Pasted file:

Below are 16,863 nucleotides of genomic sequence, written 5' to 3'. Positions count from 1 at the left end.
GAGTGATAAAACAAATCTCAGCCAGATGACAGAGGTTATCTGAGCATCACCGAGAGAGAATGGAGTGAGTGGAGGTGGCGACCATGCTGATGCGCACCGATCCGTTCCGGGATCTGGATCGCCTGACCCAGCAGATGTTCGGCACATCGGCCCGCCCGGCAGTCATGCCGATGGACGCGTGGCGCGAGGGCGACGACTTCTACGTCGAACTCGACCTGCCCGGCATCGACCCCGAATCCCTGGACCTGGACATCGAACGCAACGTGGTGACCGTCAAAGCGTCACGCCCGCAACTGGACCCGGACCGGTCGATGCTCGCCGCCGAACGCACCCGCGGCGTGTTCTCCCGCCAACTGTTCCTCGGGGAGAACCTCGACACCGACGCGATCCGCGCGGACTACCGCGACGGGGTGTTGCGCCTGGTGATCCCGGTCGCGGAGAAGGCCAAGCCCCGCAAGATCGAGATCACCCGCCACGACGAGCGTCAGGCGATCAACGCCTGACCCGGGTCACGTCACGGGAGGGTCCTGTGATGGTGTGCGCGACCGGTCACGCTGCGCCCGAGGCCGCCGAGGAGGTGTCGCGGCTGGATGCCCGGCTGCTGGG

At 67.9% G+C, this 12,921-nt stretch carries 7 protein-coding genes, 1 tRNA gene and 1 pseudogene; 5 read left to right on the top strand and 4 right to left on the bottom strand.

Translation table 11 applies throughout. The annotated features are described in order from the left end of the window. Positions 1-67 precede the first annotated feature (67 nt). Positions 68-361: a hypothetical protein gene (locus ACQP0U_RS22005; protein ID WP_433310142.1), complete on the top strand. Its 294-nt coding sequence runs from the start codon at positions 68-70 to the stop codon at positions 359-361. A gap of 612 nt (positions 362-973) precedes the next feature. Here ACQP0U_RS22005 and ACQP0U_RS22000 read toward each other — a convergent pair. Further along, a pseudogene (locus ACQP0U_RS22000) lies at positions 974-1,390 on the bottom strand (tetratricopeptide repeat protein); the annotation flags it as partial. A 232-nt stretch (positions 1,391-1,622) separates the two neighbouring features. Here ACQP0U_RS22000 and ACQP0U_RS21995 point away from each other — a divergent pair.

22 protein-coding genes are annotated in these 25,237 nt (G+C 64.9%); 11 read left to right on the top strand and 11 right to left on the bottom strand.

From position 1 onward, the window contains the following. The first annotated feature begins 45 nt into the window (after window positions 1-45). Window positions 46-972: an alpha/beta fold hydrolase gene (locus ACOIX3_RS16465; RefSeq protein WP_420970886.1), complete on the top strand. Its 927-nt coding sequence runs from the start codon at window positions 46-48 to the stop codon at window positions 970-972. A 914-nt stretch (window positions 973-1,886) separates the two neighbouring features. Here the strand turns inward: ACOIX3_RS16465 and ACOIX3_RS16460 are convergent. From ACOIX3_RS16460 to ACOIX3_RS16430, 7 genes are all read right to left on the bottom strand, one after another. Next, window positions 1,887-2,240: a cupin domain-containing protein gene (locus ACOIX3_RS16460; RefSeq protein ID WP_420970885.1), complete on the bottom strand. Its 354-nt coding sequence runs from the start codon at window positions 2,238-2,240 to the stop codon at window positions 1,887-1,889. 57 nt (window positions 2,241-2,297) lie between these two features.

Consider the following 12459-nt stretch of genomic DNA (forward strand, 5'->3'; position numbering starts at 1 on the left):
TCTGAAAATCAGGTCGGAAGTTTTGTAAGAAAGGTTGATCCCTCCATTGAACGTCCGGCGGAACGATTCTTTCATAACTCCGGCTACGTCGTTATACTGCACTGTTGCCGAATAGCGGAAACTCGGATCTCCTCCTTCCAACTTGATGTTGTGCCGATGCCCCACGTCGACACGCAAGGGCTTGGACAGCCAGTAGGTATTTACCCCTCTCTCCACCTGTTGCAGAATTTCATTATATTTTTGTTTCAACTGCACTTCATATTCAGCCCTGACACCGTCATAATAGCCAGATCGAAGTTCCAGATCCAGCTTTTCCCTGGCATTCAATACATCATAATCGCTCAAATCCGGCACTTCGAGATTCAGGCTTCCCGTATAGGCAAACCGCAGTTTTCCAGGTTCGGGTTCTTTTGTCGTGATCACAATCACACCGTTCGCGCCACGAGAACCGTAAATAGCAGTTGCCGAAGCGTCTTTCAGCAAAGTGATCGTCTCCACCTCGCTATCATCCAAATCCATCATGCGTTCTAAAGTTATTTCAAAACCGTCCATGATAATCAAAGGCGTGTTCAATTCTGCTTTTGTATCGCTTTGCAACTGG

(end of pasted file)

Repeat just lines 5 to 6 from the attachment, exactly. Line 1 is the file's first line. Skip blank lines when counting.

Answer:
22 protein-coding genes are annotated in these 25,237 nt (G+C 64.9%); 11 read left to right on the top strand and 11 right to left on the bottom strand.

From position 1 onward, the window contains the following. The first annotated feature begins 45 nt into the window (after window positions 1-45). Window positions 46-972: an alpha/beta fold hydrolase gene (locus ACOIX3_RS16465; RefSeq protein WP_420970886.1), complete on the top strand. Its 927-nt coding sequence runs from the start codon at window positions 46-48 to the stop codon at window positions 970-972. A 914-nt stretch (window positions 973-1,886) separates the two neighbouring features. Here the strand turns inward: ACOIX3_RS16465 and ACOIX3_RS16460 are convergent. From ACOIX3_RS16460 to ACOIX3_RS16430, 7 genes are all read right to left on the bottom strand, one after another. Next, window positions 1,887-2,240: a cupin domain-containing protein gene (locus ACOIX3_RS16460; RefSeq protein ID WP_420970885.1), complete on the bottom strand. Its 354-nt coding sequence runs from the start codon at window positions 2,238-2,240 to the stop codon at window positions 1,887-1,889. 57 nt (window positions 2,241-2,297) lie between these two features.